Novartis denies problems with swine flu vaccine

27th October 2009, Comments 2 comments

Novartis on Monday denied bacterial contamination of its new vaccine Celtura.

Geneva -- Swiss pharmaceutical group Novartis on Monday denied that it faced difficulties in gaining regulatory approval in Switzerland for one of its swine flu vaccines because of possible bacterial contamination.

The vaccine, branded as Celtura, is produced by a technique using cell cultures from dog kidneys, allowing more rapid production than by the more classical method using chicken eggs, according to the company.

Citing anonymous sources close to the case, the Swiss daily Tages-Anzeiger reported on Saturday that the Swiss authority overseeing medicines and therapeutical products, Swissmedic, found bacterial contamination in test batches of Celtura.

A spokesman at Swissmedic told AFP that the agency could "neither confirm nor deny" the report.

Swissmedic is due to give its authorisation for the vaccine this week ahead of a mass vaccination campaign against influenza A(H1N1) in Switzerland.

A spokesman for Novartis, Eric Althoff, insisted on Monday that the Celtura vaccine was not contaminated.

"There is no contamination of Celtura; the process is much cleaner than by chicken eggs," he told AFP.

Novartis is hoping for approval to market the vaccine from Swiss health authorities in the coming days and from the European Union in the next few weeks.

The spokesman insisted that the production process was the same as that which has been used on a seasonal flu vaccine for several years.

About 8,000 people have taken part in clinical trials of A(H1N1) vaccines, he added.

Novartis already markets another swine flu vaccine in Europe under the brand name Focetria, which is based on chicken egg cultures.

AFP / Expatica

2 Comments To This Article

  • b4blue posted:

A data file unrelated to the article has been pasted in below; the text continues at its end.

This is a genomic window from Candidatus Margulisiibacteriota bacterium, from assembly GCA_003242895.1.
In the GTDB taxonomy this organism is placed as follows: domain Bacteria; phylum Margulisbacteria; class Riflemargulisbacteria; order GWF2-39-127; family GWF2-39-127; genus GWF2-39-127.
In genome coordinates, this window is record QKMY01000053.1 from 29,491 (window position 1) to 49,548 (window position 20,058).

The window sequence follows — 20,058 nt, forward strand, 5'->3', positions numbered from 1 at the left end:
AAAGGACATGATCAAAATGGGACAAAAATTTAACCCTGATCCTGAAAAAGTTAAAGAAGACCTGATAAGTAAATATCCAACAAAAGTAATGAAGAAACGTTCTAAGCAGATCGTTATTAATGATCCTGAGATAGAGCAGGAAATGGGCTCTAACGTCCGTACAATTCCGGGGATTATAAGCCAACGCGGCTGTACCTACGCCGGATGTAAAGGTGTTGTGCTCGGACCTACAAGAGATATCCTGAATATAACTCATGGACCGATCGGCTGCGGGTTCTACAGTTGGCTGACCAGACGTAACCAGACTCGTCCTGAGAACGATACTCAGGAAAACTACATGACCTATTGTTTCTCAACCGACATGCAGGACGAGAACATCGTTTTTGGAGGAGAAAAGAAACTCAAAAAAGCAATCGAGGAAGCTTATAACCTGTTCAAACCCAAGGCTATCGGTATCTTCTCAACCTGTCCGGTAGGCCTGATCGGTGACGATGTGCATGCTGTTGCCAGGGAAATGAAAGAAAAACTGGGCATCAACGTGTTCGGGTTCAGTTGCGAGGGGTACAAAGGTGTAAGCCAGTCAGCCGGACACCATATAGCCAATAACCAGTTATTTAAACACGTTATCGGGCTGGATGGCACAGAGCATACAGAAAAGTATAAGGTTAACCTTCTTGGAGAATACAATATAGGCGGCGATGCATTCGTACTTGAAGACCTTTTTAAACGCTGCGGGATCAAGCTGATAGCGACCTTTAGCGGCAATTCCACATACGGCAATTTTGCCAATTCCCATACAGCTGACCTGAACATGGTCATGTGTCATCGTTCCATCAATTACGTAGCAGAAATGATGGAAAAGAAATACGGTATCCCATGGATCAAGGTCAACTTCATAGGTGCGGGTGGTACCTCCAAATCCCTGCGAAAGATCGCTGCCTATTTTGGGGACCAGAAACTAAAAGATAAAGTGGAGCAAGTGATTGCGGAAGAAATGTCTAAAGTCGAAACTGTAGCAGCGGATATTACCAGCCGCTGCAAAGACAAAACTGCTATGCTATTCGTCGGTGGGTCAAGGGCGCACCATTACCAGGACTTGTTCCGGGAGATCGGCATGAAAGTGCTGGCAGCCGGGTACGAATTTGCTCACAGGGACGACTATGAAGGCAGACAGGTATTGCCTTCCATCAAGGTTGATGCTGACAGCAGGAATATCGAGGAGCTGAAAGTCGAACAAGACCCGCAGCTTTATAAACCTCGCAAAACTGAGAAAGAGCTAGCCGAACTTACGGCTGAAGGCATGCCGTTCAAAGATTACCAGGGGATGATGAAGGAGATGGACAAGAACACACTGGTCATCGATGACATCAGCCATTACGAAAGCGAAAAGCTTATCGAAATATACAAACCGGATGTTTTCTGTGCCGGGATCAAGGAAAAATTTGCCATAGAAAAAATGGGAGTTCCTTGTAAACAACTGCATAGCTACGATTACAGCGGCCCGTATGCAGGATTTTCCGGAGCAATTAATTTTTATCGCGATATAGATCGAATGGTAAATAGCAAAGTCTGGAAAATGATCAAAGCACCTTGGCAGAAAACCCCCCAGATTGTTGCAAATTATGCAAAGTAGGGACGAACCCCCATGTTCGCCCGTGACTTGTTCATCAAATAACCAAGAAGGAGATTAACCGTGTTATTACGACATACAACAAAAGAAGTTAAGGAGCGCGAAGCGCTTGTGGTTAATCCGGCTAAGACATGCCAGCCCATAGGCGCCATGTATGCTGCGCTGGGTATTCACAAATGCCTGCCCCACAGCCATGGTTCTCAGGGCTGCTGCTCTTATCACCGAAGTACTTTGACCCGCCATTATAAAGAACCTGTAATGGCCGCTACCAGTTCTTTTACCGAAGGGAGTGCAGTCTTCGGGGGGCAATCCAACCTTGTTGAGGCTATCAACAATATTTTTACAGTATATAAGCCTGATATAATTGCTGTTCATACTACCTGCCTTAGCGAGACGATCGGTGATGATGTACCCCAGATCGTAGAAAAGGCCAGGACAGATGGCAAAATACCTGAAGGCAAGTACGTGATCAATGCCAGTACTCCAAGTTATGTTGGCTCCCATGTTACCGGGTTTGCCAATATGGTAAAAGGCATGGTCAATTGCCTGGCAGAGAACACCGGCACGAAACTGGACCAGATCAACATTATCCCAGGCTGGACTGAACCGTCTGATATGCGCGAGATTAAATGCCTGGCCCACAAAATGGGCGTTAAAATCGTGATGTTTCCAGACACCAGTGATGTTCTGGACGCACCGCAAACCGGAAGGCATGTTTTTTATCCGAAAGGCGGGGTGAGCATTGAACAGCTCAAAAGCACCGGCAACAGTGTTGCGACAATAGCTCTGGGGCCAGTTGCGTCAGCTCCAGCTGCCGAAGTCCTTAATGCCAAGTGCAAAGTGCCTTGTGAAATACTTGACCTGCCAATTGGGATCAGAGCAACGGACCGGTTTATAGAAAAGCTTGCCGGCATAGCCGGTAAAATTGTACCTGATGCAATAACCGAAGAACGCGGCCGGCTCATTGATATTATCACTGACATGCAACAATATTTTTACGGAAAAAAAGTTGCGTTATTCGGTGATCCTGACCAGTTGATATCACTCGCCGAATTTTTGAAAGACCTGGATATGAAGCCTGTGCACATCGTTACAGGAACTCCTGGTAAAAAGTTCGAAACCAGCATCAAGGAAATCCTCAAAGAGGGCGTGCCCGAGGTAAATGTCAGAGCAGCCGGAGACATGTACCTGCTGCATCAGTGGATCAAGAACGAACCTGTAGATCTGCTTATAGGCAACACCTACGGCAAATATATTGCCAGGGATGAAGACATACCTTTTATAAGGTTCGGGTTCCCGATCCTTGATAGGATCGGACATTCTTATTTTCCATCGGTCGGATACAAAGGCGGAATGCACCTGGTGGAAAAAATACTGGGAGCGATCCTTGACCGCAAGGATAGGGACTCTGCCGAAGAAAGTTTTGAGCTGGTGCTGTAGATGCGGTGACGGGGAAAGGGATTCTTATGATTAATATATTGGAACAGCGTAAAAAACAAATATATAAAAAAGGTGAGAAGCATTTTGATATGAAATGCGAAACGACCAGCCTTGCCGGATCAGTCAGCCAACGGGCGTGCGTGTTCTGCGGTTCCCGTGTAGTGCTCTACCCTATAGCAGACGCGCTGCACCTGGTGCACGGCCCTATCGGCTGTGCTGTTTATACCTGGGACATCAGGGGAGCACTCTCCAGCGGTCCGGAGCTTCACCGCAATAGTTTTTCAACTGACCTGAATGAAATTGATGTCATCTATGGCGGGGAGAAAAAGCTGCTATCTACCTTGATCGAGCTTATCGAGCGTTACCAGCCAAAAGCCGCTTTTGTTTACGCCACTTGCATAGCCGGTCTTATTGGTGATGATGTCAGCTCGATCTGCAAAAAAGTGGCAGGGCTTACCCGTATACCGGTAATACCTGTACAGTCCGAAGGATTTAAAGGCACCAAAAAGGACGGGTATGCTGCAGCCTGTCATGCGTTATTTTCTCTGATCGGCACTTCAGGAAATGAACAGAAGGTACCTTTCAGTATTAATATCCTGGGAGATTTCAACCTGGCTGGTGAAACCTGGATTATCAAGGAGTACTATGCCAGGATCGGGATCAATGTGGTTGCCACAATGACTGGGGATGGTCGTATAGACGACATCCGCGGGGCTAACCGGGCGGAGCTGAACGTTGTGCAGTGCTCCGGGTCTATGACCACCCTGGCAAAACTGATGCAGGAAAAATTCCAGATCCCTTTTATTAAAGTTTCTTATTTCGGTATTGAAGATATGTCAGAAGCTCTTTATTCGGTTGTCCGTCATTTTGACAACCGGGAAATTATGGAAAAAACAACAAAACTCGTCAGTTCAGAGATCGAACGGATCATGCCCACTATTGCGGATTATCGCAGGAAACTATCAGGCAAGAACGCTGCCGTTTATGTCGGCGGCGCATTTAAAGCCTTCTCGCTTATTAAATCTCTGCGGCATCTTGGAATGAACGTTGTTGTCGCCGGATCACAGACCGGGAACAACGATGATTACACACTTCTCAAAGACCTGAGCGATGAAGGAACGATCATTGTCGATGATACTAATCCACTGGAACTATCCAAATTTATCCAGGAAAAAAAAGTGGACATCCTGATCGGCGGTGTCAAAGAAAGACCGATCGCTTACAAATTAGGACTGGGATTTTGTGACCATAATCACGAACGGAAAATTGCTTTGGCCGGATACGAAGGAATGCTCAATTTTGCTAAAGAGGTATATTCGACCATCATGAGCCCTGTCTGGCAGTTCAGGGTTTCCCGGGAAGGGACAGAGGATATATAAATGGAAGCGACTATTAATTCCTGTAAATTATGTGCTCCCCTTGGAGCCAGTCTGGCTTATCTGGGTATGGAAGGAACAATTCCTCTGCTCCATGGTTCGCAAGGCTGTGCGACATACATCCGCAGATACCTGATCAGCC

on 27th October 2009, 14:11:18 - Reply

    sure, and the contamination of vaccines for Slovenia and some other EU countries that contained bird flu virus, at the beginning of this year, but fortunately discovered by Austrian doctors before transport was also just ...what???
    Am I crazy or modern medicine sounds more and more like a dogmatic religion?
  • HTD posted:

    on 27th October 2009, 11:13:08 - Reply

    Continuous pyrogen testing is a standard requirement for all sterile products. Any and all 'hot' batches are removed from production and properly destroyed; such batches are certainly not allowed to be distributed for medical use. Such distribution would lead to very expensive lawsuits and the pharms understand that very well. This Pyrogen testing is used not only for flu vaccines, but for all pharmaceutals. I think we will find out shortly that what this Swiss agency found was a batch that was scheduled, but had not as yet been tested for pyrogens or had already been taken out of the production que for destruction.

    We must remember that newspapers and reporters are paid to sell information; even if there are important points omitted from their publications to be added later. Unfortunately, many only remember the first release and are not able to piece the later explanation back with the original incomplete report.